In a first-of-its-kind study, City of Hope scientists have measured changes in the flow of molecules through tiny blood vessels in the brain during treatment of brain tumors with neural stem cells. The work could help physicians time cancer treatment to be most effective.
Enhanced imaging lets researchers measure how permeable the blood brain barrier is in brain tumor patients. (Courtesy of Beth Chen)
Bihong Beth Chen, M.D., Ph.D., clinical assistant professor of radiology, presented early findings from the study at the Radiological Society of North America’s annual meeting on Dec. 1, 2011.
The study used an advanced imaging technique called Dynamic Contrast Enhanced Magnetic Resonance Imaging, or DCE-MRI, to see changes in brain tissue and blood vessels during an experimental brain cancer treatment using neural stem cells. These MRI brain scans showed researchers how receptive brain tissue was to absorbing cancer-killing therapy in the days after brain surgery.
The research is part of a City of Hope clinical trial led by Jana Portnow, M.D., assistant professor of medical oncology. It is the first study in humans to test the safety of using modified neural stem cells for the treatment of lethal forms of brain cancer, including glioblastoma.
The clinical trial is based on the research of Karen Aboody, M.D., associate professor of neurosciences and neurosurgery, who discovered the natural ability of neural stem cells to seek out and target brain tumor cells. Aboody’s team is harnessing these stem cells as carriers of therapeutic agents that focus chemotherapy directly at tumor sites, sparing the rest of the body from related toxic side effects.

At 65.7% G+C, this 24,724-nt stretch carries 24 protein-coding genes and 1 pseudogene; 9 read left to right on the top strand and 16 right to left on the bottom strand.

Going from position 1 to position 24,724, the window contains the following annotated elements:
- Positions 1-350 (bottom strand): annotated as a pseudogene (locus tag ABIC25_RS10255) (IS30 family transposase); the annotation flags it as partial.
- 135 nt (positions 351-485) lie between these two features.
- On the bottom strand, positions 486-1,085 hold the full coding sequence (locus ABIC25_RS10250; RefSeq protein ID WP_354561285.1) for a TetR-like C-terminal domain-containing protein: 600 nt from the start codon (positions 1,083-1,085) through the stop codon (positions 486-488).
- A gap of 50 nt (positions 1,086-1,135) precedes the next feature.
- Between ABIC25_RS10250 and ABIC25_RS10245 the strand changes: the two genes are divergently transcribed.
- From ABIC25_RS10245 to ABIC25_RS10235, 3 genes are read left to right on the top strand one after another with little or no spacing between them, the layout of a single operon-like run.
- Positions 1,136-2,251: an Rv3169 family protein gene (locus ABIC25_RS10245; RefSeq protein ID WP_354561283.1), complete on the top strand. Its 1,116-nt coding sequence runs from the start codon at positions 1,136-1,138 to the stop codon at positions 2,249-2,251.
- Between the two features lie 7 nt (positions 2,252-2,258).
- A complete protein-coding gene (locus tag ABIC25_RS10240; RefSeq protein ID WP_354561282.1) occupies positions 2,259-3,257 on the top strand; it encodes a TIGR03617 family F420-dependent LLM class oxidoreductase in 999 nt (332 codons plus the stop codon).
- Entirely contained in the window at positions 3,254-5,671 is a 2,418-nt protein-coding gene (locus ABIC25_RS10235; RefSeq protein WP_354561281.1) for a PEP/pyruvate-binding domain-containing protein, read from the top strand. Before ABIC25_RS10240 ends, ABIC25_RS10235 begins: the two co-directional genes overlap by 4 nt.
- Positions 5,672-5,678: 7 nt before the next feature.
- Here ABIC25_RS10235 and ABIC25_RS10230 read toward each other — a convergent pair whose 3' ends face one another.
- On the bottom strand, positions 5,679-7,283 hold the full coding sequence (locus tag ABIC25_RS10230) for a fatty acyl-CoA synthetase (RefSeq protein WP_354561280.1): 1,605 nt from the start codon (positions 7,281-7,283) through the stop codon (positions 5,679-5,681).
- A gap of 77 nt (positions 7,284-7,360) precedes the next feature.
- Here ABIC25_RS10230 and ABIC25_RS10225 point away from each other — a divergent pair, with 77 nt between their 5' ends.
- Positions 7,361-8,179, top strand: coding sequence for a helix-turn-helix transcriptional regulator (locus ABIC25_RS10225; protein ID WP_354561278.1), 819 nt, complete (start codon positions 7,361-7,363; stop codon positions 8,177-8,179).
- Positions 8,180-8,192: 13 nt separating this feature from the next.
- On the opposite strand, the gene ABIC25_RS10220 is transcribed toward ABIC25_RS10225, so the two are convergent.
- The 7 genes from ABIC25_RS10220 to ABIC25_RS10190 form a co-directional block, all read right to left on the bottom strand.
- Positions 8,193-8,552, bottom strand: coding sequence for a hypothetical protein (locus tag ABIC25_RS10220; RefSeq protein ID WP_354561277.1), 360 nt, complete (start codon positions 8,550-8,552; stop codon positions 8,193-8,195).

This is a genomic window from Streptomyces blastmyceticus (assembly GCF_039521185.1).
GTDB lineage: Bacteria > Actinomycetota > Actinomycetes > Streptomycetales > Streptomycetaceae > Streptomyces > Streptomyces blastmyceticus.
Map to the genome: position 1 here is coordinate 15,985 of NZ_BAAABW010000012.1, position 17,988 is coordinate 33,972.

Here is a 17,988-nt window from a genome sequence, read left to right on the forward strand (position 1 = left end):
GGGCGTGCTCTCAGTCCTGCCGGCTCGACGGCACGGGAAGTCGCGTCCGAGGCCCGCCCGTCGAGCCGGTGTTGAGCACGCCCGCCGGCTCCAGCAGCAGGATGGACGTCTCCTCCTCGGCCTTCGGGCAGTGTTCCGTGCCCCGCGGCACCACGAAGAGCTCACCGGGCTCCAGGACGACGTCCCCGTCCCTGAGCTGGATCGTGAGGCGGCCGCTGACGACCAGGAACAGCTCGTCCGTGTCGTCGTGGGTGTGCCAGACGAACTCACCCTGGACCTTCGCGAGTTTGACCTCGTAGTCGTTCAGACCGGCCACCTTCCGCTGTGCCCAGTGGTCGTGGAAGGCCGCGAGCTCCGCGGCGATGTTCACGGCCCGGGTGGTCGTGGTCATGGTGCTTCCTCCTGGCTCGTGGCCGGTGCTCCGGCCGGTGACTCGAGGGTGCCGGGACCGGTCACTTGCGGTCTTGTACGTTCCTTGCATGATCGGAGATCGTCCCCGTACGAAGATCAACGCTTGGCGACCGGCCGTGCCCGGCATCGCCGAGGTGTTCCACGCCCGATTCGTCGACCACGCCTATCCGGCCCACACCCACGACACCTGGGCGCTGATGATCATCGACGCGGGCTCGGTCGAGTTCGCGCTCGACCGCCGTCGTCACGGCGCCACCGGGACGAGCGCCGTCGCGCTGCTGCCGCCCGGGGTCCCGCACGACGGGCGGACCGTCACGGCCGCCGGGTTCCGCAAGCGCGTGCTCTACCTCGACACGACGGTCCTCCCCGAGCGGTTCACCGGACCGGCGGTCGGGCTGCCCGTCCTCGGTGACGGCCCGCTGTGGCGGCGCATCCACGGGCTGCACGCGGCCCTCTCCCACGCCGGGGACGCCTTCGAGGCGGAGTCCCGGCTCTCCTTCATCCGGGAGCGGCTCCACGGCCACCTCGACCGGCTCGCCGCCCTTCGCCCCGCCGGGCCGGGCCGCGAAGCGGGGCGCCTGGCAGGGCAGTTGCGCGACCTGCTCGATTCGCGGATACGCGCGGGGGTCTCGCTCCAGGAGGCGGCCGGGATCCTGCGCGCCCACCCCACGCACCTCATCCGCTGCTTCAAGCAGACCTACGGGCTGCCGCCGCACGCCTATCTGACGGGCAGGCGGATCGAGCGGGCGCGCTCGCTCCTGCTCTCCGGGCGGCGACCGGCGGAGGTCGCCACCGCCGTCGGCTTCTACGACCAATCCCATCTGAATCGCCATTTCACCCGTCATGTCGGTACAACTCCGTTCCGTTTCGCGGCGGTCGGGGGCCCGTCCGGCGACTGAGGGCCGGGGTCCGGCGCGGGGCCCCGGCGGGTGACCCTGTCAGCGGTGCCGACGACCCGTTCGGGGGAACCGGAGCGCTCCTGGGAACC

In the current clinical trial, Behnam Badie, M.D., chief of the Division of Neurosurgery and lead neurosurgeon on the study, injects the neural stem cells into the brain when he performs a biopsy or surgery to remove the tumor. The researchers believe the stem cells then travel to the remaining tumor cells in the brain. Four days after surgery, Portnow gives the patient a compound called 5-fluorocytosine, or 5-FC. The 5-FC speeds through the bloodstream, but when it gets to the brain, the neural stem cells — now clustered around cancer cells — convert it to 5-fluorouracil, or 5-FU, which is an active chemotherapy drug that kills the cancer cells.
This is where the advanced imaging comes in.
Beth Chen, seated, studies brain images. (Photo by Walter Urie)
Before the 5-FC can get into the brain, it must cross the so-called “blood-brain barrier.” This barrier keeps potentially dangerous chemicals and germs from getting into brain tissue. Tiny blood vessels called capillaries in the brain act as gatekeepers; miniscule holes in the capillary walls expand to allow nutrients to flow from the blood into the brain, or they contract to prevent entry into the brain.
The blood-brain barrier can open a bit or tighten, and researchers wanted to see whether surgery and injection of the neural stem cells would affect the barrier. So they used the DCE-MRI to see how a special dye flowed from capillaries into the brain.
Chen and her colleagues found that the blood-brain barrier opened up within a day of the surgery and was most open after about five days.
“This is the best time to give the 5-FC so the concentration of the drug is highest and most effective at the tumor site,” Chen said. While more study is needed, she hopes the findings will help guide future drug dosing for brain cancer, so patients get the most out of their treatment.
While the imaging technique has shown promising results in the current clinical trial, it also may be useful for monitoring treatment of other types of cancer outside the brain, as well, according to Chen.
“We are working with advanced imaging techniques to improve our clinical protocols,” Chen said. “It is encouraging to see the imaging technique working for this trial.
“I feel fortunate to be part of the brain cancer team.”
The study was funded by the California Institute for Regenerative Medicine and the National Cancer Institute.